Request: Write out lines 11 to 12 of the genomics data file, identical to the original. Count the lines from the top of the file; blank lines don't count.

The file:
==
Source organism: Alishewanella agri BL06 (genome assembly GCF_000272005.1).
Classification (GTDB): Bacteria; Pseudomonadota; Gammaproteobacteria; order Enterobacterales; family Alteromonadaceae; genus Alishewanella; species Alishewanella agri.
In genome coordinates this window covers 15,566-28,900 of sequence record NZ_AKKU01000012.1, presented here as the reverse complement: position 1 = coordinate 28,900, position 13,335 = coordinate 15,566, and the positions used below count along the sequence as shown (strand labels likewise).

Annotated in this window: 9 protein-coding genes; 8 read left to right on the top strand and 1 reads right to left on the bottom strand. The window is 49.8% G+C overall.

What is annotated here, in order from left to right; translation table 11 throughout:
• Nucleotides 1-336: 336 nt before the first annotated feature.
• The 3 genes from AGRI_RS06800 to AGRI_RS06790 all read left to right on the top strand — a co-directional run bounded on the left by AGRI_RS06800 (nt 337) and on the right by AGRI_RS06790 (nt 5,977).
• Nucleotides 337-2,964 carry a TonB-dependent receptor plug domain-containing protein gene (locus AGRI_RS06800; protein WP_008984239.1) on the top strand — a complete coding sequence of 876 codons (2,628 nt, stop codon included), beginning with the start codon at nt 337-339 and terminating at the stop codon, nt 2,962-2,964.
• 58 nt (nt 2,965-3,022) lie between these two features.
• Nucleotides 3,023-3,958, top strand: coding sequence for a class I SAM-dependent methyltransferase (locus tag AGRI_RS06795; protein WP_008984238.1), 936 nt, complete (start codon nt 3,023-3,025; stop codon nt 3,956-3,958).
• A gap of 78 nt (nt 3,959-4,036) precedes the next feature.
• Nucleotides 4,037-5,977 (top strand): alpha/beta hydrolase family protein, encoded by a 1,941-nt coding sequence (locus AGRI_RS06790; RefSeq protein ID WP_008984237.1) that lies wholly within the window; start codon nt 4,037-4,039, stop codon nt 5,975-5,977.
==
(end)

• A gap of 78 nt (nt 3,959-4,036) precedes the next feature.
• Nucleotides 4,037-5,977 (top strand): alpha/beta hydrolase family protein, encoded by a 1,941-nt coding sequence (locus AGRI_RS06790; RefSeq protein ID WP_008984237.1) that lies wholly within the window; start codon nt 4,037-4,039, stop codon nt 5,975-5,977.